Last Saturday was a case of “there is no place like home” for Margo and me. The day started with “our” Tennessee warbler calling in the woods behind our home as it had on and off for the past week or so. A blackpoll and an American redstart were two other warbler species we enjoyed hearing that morning. We also had the usual visitors including Baltimore orioles, a male rose-breasted grosbeak,
goldfinches, house finches, a pair of cardinals, tufted titmouse, and three species of woodpeckers.
Our two Carolina wrens were feeding at least once youngster.
We had our daily visit from a single turkey wandering through the yard. Three grackles continued to raid the suet, much to the dismay of our woodpeckers!
It was a pleasant day, mostly sunny in the 60s, rare for this wetter-than-usual spring. Margo and I decided to head north to Plum Island hoping to catch up with a mourning warbler or red knots that had been reported earlier in the week. A few flycatchers were still migrating through and we were hoping to find more on Plum Island.
As we started our drive north, we were only a few blocks from our house when I thought I heard a mourning warbler out my car window. We had just passed the Essex Elementary School on Western Avenue and I pulled over immediately, hoping that Margo would hear it as well. There was much bird song coming from the adjacent undeveloped lot adjacent to the school. We sat for sometime with windows open.
After a few minutes of not hearing anything resembling a mourning warbler, I decided to pull into the school next to the lot to get off the road and investigate further. We got out of the car and heard redstart, goldfinch, and a blackpoll warbler. Margo also heard a wood thrush.
After a few more minutes came the song of a mourning warbler from the thick underbrush in the adjacent lot. Eventually it sang a couple more times, and came out and perched higher in a tree where we both had brief but excellent views. It was a handsome adult male with yellow underparts, a dark gray hood and a small black bib. Very cool!
We proceeded to Plum Island where we saw a number of flycatchers including a probable olive-sided flycatcher across from the north field. Several flycatchers look alike and are difficult to identify unless they call. But we encountered mostly silent flycatchers that day. We were able to see saltmarsh and seaside sparrows in the marsh, but there were few shorebirds present in the Bill Forward Pool dashing our hopes to see red knots.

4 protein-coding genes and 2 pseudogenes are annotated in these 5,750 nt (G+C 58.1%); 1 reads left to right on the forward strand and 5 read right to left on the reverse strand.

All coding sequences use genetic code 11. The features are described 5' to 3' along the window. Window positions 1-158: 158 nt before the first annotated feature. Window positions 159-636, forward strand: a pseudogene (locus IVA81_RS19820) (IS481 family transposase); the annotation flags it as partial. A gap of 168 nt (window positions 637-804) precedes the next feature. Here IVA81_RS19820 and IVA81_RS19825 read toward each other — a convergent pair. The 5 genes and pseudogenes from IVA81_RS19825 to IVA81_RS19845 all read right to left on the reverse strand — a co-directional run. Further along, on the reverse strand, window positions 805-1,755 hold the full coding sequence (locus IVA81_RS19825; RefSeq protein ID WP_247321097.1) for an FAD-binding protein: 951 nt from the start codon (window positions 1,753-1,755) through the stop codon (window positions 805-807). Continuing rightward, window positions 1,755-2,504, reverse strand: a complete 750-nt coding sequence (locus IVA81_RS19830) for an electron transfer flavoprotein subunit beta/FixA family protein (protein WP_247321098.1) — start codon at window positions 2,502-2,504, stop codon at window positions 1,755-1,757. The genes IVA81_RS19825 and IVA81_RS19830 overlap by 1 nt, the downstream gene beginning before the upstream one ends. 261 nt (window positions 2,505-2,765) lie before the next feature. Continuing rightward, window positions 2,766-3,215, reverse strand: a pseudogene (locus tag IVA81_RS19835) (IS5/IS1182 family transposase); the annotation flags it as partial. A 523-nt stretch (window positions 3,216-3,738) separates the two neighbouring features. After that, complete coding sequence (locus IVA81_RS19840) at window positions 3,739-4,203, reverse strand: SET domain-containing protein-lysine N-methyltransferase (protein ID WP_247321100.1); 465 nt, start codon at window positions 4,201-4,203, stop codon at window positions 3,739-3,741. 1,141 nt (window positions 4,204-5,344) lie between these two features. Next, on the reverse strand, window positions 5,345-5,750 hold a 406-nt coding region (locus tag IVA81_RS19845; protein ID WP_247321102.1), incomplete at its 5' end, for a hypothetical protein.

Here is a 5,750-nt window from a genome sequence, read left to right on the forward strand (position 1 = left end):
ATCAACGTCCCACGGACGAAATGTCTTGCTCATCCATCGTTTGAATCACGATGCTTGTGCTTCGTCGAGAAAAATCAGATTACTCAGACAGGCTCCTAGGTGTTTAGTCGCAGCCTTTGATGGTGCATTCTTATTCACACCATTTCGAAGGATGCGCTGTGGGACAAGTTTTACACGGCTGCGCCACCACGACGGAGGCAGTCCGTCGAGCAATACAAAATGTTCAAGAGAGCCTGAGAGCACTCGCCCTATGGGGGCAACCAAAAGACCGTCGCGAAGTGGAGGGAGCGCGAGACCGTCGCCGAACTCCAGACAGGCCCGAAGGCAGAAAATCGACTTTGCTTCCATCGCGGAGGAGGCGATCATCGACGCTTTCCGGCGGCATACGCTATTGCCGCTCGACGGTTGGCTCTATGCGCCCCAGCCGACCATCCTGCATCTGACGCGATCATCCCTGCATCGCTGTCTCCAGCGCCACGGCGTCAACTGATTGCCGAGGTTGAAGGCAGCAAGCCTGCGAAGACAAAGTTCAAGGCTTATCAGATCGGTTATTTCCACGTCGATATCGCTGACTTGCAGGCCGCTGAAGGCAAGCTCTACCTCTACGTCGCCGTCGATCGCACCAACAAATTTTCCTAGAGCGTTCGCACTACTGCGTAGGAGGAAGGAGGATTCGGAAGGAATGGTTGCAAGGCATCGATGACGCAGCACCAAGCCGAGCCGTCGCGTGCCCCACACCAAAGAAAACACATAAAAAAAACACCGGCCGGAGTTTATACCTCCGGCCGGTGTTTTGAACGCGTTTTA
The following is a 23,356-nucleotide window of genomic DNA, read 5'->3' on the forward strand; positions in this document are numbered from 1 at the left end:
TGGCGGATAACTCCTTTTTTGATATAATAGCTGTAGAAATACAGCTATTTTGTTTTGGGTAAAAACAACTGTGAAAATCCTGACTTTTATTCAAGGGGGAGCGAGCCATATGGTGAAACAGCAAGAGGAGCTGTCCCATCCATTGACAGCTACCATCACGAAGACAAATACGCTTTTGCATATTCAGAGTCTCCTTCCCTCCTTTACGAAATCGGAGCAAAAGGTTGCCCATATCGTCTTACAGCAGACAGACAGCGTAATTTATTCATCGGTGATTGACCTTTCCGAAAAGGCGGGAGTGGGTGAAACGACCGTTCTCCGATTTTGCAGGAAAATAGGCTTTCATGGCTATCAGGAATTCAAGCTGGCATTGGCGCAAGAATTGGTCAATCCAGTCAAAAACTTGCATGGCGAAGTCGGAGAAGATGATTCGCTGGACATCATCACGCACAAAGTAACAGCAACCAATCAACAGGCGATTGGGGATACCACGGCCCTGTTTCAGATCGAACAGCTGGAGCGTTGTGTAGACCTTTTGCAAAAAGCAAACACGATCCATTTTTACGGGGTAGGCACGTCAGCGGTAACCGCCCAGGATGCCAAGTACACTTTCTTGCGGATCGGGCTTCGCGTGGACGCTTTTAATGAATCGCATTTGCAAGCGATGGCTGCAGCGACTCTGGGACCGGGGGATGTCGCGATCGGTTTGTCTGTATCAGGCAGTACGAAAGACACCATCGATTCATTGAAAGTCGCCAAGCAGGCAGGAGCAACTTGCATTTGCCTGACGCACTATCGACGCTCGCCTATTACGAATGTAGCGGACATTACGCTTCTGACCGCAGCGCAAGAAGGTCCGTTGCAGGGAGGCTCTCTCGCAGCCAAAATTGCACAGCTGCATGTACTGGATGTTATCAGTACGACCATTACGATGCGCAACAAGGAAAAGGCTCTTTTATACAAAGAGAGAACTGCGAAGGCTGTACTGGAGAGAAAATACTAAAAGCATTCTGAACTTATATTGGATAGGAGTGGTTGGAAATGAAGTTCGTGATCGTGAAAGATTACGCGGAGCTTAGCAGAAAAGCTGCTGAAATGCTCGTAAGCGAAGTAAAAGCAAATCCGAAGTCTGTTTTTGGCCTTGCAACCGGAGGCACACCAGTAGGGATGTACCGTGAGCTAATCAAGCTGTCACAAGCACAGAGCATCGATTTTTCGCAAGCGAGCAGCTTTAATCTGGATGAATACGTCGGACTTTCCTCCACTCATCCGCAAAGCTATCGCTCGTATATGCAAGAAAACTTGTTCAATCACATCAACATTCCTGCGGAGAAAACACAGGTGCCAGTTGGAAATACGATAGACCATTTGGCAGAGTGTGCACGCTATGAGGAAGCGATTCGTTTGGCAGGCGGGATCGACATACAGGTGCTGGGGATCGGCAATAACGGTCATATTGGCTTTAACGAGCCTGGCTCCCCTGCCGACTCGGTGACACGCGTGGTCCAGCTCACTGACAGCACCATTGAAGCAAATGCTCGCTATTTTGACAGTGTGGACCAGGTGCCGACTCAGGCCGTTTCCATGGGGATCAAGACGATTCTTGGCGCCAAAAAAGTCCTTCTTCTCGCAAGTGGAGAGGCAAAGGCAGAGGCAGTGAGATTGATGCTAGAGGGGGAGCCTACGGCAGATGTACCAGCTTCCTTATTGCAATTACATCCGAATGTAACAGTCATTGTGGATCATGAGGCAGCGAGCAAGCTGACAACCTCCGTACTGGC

We returned to Essex later in the day, and since the tide was low, we decided to head for Conomo Point. We first stopped at the Clammers Beach where we found 18 black-bellied plovers out on the mudflats. A little further out were a couple of yellowlegs and a great egret.
We then drove up to the boat ramp area where many of the clammers were bringing in their boats with the rising tide. But we could still see more stretches of sand and flats between us and the end of Crane Beach in Ipswich. ,Setting up the scope to scan the flats, I immediately saw three red knots together in one scope view! They were feeding among black-bellied plovers, semipalmated sandpipers and a few willets.
Panning a little further left I came across an American oystercatcher, a large black and white shorebird with a thick red bill. Oystercatchers are uncommon in Essex County as we are nearing the northern edge of their range. We had seen one a few weeks ago flying over the Hellcat parking lot on Plum Island, but we don’t always see one in the county every year. This oystercatcher last Saturday may have been our first in the town of Essex. Great to have one, and red knots, “in our backyard.”